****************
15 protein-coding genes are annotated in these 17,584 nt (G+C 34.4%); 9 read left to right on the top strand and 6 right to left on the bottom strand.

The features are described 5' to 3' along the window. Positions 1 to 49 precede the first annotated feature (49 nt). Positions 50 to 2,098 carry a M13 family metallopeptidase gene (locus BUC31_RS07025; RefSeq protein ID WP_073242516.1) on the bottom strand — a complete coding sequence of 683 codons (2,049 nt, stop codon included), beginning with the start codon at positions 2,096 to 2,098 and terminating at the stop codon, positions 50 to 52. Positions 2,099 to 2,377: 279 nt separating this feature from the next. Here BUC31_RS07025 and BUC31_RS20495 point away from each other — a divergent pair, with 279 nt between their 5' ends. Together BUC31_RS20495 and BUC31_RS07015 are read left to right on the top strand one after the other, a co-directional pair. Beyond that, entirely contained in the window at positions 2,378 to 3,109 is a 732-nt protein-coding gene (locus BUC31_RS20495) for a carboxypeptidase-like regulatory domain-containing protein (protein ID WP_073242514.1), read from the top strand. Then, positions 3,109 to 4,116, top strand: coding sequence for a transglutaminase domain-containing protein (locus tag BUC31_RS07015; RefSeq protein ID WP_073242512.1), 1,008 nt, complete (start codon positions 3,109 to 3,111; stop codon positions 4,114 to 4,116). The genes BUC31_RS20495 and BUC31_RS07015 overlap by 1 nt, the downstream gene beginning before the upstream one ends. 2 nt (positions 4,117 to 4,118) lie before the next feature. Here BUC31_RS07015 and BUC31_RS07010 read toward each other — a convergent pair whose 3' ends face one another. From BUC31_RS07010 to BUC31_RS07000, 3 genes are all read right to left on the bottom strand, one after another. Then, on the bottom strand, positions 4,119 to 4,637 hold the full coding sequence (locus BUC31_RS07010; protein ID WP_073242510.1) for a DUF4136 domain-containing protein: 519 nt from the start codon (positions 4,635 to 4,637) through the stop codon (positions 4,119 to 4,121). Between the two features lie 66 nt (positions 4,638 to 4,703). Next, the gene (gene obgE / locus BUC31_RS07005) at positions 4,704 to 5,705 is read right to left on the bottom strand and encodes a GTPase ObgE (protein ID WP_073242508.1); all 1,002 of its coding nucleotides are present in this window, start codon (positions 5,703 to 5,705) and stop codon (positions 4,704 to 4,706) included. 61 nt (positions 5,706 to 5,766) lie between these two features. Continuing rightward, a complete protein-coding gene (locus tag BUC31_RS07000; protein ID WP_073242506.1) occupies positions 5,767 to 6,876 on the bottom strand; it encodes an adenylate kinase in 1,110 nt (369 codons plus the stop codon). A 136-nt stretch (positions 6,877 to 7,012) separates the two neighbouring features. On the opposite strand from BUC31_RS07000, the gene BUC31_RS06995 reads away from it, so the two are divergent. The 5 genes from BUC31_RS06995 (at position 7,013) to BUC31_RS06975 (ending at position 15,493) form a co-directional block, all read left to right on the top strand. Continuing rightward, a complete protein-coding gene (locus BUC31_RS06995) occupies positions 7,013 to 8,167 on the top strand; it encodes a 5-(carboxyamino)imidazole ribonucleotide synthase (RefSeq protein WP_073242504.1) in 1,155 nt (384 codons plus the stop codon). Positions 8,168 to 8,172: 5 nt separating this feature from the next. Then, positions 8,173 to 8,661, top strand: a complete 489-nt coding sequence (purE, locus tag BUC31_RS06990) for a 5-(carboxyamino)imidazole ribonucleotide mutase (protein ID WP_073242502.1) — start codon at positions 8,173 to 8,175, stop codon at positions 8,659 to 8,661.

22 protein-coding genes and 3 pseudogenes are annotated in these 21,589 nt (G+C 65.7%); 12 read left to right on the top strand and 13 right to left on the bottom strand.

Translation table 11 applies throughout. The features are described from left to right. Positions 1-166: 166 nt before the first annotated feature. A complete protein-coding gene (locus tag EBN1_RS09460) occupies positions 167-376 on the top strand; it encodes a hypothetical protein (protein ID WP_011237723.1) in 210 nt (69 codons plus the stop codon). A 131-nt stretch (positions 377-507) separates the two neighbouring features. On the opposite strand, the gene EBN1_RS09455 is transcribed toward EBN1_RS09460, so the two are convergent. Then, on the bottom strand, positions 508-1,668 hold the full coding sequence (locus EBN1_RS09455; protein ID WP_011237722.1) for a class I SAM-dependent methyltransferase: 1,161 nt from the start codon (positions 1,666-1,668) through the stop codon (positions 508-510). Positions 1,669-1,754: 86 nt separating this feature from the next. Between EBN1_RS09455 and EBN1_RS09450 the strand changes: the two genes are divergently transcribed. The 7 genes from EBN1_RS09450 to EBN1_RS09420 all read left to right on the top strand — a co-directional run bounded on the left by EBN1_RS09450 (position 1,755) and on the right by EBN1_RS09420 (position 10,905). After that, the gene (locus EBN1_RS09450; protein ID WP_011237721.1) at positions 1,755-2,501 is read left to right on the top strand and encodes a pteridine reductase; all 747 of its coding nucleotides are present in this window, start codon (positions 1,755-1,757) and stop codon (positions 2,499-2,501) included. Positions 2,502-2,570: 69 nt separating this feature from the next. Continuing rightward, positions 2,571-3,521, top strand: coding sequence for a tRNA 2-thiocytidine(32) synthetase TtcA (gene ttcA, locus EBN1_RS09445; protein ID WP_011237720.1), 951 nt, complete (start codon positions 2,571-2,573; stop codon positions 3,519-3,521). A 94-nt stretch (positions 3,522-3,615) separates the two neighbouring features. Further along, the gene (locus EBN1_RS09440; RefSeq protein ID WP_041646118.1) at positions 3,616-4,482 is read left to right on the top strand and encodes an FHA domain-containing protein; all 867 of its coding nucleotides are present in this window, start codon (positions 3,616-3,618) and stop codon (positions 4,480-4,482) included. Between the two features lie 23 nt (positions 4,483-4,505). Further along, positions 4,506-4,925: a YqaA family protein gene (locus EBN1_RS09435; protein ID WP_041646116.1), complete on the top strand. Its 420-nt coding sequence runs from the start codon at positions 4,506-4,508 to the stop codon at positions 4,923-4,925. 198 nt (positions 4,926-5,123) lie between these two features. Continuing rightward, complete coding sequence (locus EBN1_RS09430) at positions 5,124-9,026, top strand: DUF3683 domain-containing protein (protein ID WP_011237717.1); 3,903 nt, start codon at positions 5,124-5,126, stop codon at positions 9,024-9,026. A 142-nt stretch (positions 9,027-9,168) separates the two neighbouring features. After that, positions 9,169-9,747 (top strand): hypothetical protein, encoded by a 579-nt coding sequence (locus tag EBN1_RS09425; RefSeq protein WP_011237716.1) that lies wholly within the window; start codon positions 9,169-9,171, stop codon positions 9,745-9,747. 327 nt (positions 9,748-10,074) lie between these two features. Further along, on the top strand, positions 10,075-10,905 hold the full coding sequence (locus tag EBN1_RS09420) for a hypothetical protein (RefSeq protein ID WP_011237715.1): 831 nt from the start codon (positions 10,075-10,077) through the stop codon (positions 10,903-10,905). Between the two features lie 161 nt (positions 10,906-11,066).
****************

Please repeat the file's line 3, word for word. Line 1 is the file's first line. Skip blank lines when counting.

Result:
22 protein-coding genes and 3 pseudogenes are annotated in these 21,589 nt (G+C 65.7%); 12 read left to right on the top strand and 13 right to left on the bottom strand.